I’m not going for irony. Irony is a cheap thrill for those who are new to the realization that it is all one. Either that, or a routine fix for compulsive Deconstructionists. I am going for deeper understanding. OK, wait. Maybe I kid the kidders. I do find that both new perspectives and endless epistemelogical unravellings can create insight. Just as much as the next guy, right?

It’s just that what I am saying is that there is very little difference between having a Vespa and having a life or, for that matter having a Harley. That we as a Species are separated by one or two genomic differentiators from not only the monkeys but also the bananas is old news! Sometimes people seem to seek understanding, to find sense and meaning in things, only by determining simple differences. Big vs little. Man vs. Machine. Yankees vs. Red Sox. If you love baseball, you like both. If you love Leonardo da Vinci, you like both. If you love your mother you like both.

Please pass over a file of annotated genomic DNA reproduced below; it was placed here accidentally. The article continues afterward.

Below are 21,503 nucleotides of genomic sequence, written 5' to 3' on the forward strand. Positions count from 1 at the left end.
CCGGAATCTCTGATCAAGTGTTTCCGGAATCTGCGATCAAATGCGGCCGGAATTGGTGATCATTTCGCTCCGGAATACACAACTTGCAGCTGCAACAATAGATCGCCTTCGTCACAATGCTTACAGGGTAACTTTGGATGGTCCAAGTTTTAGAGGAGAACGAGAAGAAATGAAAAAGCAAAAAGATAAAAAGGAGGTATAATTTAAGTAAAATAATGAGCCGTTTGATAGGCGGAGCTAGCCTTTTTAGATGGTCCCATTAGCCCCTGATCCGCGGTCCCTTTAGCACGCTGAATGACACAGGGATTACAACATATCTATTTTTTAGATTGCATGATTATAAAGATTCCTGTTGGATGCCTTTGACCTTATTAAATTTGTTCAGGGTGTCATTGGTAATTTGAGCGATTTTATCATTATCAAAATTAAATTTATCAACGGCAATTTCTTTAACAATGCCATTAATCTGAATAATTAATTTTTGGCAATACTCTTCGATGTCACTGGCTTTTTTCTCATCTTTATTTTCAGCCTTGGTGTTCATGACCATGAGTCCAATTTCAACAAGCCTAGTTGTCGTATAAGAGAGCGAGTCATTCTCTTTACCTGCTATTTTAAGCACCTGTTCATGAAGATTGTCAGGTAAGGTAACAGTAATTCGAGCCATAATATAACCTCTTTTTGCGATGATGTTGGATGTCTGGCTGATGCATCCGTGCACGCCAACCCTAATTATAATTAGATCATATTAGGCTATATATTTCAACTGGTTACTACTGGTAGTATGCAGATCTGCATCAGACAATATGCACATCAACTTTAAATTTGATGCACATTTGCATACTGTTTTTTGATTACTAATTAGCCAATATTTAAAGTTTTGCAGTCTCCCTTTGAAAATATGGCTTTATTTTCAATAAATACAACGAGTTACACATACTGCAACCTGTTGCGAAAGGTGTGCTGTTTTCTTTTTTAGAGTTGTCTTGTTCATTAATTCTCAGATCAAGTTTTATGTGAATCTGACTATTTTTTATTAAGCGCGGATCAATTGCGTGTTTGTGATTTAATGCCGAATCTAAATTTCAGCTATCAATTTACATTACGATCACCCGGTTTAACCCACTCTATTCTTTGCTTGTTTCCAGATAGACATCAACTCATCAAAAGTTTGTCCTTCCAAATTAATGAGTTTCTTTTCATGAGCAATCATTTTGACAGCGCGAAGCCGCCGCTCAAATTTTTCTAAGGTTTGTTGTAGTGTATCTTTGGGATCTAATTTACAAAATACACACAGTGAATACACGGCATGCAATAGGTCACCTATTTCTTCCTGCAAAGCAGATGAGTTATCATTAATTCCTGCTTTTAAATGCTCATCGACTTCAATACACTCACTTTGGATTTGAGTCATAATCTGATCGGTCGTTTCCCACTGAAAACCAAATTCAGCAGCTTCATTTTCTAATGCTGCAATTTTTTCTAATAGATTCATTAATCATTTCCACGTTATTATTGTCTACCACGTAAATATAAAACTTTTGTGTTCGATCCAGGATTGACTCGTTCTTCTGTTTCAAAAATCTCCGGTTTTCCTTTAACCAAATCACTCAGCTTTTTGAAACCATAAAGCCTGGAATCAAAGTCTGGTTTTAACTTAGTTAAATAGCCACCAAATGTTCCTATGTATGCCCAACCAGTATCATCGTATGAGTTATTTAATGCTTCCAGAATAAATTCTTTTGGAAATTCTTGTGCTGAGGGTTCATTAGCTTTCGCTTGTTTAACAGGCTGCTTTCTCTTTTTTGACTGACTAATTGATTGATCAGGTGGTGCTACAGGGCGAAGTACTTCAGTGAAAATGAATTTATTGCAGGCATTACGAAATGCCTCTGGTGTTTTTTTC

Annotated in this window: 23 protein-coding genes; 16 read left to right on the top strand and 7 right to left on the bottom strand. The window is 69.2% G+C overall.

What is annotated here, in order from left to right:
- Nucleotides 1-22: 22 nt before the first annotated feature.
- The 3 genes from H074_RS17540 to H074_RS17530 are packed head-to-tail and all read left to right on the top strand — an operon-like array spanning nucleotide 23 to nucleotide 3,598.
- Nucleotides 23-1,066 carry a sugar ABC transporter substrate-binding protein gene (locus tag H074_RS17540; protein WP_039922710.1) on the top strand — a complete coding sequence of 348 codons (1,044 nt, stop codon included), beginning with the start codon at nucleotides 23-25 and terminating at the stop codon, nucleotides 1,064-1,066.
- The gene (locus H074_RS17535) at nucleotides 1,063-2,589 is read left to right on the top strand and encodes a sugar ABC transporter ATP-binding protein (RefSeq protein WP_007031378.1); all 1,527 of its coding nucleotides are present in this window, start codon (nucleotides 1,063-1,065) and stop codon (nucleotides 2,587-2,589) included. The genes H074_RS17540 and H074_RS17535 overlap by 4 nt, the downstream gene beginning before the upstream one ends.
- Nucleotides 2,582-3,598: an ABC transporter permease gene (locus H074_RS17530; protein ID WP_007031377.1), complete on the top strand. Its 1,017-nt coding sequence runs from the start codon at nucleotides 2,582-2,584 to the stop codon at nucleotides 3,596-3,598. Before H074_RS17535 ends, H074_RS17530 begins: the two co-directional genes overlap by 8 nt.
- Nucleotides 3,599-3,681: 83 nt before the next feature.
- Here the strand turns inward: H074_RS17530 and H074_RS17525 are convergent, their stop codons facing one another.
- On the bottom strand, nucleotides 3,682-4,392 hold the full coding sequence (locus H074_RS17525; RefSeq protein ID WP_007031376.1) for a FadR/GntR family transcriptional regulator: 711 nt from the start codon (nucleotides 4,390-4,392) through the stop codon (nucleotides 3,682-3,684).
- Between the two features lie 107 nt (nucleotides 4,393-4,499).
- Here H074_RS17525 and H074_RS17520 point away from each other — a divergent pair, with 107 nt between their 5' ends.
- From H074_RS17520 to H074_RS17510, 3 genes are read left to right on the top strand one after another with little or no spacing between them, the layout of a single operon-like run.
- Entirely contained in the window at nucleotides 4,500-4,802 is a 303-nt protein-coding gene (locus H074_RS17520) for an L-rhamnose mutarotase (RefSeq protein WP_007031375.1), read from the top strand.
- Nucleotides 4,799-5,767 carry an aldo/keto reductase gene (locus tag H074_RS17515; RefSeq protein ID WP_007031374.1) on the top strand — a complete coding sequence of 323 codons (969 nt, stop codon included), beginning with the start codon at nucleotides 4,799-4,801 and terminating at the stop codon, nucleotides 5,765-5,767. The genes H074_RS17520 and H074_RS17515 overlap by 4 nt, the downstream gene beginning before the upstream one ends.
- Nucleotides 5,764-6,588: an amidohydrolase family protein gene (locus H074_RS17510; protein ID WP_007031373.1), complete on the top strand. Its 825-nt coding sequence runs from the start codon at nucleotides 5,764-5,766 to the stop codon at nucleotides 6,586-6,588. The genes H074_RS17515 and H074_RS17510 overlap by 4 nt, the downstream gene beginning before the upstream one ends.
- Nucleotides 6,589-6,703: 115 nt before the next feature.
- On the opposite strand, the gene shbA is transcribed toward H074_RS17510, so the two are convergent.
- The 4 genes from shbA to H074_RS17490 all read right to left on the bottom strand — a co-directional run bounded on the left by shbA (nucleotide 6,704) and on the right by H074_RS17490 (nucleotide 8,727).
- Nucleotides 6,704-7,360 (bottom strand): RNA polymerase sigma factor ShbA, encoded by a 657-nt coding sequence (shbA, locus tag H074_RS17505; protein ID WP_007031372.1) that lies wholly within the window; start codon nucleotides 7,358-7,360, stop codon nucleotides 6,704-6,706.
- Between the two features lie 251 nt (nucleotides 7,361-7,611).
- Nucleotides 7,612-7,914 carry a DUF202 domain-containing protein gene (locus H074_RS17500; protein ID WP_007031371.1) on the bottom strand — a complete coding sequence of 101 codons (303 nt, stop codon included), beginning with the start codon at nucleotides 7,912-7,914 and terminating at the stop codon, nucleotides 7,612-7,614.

Because 7 8 9

On the Hampton Jitney, sitting next to Kung Fu Flash Kid who is sleeping off a 5-year-old birthday party, I am reading the FT Weekend. It happens to be the printed edition, not because I don’t love trees, but because I do love that we still have a newsstand right at the stoop to our apartment. Anyway, the paper tells me we are all as bad off as we may have imagined. It tells me laughter is the best medicine. It tells me this is a strange and beautiful world.

I am reminded how the quality of the writing is not at the peaks it had reached during the Clinton era. I am reminded of the time that even such a lover of nonfiction as nonfiction writer Simon Winchester asked me what, pray, in the Financial Times, I could possibly be laughing about, and I reminded him that the truth is funny. I am reminded today it never ends, neither the ugliness nor the wonder of it all.

That the journalism is less than perfect, I find it peculiarly encouraging on a personal level. That personal journaling can encourage others may be a vain notion, and yet a thoroughly worthwhile pursuit. My only task then is to begin, and then begin again.